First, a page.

- Food assistance. The Trump budget would cut SNAP (formerly food stamps) by at least $140 billion over the decade; the cuts would reach about 30 percent in 2027. The congressional budget plan deeply cuts the budget area that funds SNAP but provides fewer specifics. In a typical month, SNAP provides basic food aid to about 13 million African American individuals. Benefits are already modest — for example, on average, households with children receive just $91 per week in food assistance through SNAP.
- Access to college. The Trump and congressional budget plans would cut Pell Grants and student loans, which help low- and middle-income students attend college. Some 2.3 million African American college students — 62 percent of all African American students — received Pell Grants in 2011-12. African American students are more likely to receive Pell Grants than students overall because eligibility is based largely on income. Both the Trump and congressional budget plans also would cut student loans, a critical source of college aid for African American families. Other programs at risk of further cuts include assistance to Historically Black Colleges and Universities and programs that help minority and disadvantaged students prepare for and succeed in higher education.
- Tax credits for working families. The tax bill proposed by House Ways and Means Chairman Kevin Brady would deny the Child Tax Credit to 3 million children in immigrant families, 80 percent of whom are U.S. citizens. Congress might also cut the Earned Income Tax Credit in future budget-cutting legislation, as an earlier House budget proposal would have done.
Other key investments. The Trump and congressional budget plans would deeply cut non-defense discretionary (NDD) funding, the budget area that supports a broad set of investments, such as housing assistance, early learning and child care, and job training. These cuts would come on top of NDD cuts imposed since 2010, largely by the caps imposed by the 2011 Budget Control Act. By 2027, under the congressional plan, overall NDD funding would be 18 percent below its 2017 level and 29 percent below its 2010 level, adjusted for inflation. The cuts under the Trump plan are even deeper.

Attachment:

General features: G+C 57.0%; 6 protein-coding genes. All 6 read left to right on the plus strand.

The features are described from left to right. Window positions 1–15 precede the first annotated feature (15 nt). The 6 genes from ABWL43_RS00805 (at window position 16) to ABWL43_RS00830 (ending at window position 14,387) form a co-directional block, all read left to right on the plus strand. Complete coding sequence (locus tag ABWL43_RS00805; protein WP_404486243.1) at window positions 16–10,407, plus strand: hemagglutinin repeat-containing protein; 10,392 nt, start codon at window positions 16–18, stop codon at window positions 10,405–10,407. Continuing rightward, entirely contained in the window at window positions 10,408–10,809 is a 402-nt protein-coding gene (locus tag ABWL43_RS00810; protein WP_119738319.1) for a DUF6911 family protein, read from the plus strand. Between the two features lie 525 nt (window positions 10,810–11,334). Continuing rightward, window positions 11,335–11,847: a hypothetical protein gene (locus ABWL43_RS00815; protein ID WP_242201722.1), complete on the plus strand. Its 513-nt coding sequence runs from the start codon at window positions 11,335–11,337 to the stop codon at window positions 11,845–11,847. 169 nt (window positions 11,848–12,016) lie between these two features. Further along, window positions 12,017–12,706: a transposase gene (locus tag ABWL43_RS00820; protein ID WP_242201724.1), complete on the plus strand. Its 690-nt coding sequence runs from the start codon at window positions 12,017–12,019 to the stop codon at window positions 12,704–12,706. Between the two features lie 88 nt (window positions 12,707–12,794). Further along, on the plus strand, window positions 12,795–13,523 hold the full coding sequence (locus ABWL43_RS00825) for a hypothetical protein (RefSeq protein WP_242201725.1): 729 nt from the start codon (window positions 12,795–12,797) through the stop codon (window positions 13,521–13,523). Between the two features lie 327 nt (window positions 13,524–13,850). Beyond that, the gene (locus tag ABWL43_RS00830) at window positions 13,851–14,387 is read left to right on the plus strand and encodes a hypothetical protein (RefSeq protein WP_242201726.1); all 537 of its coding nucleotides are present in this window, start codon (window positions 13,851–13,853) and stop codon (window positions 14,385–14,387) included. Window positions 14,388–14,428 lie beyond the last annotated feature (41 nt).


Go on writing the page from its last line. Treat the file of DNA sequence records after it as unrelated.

While the Trump and congressional budget plans don’t specify where these cuts would come from after 2018, areas that have already seen cuts or where Congress or President Trump have proposed cuts for 2018 would likely be hit:
- K-12 education. Funding for elementary and secondary education has already fallen by 13 percent since 2010, adjusted for inflation. Under the congressional budget plan, the cut would grow to 29 percent by 2027 if K-12 were cut by the same share as NDD overall. Schools that serve large numbers of disadvantaged students, known as “Title I schools,” could face significant funding cuts.
Child care and Head Start. Even today, just 1 in 6 children eligible for child care assistance receive it, and Head Start serves only a small fraction of eligible infants and toddlers (and about half of 3- and 4-year-olds) due to inadequate funding. Despite this, the House and Senate funding bills for 2018 provide little or no increase for these programs. Since the cost of hiring teachers and buying teaching materials rises each year with inflation, both plans would likely lead to a decline in the number of children that child care and Head Start serve.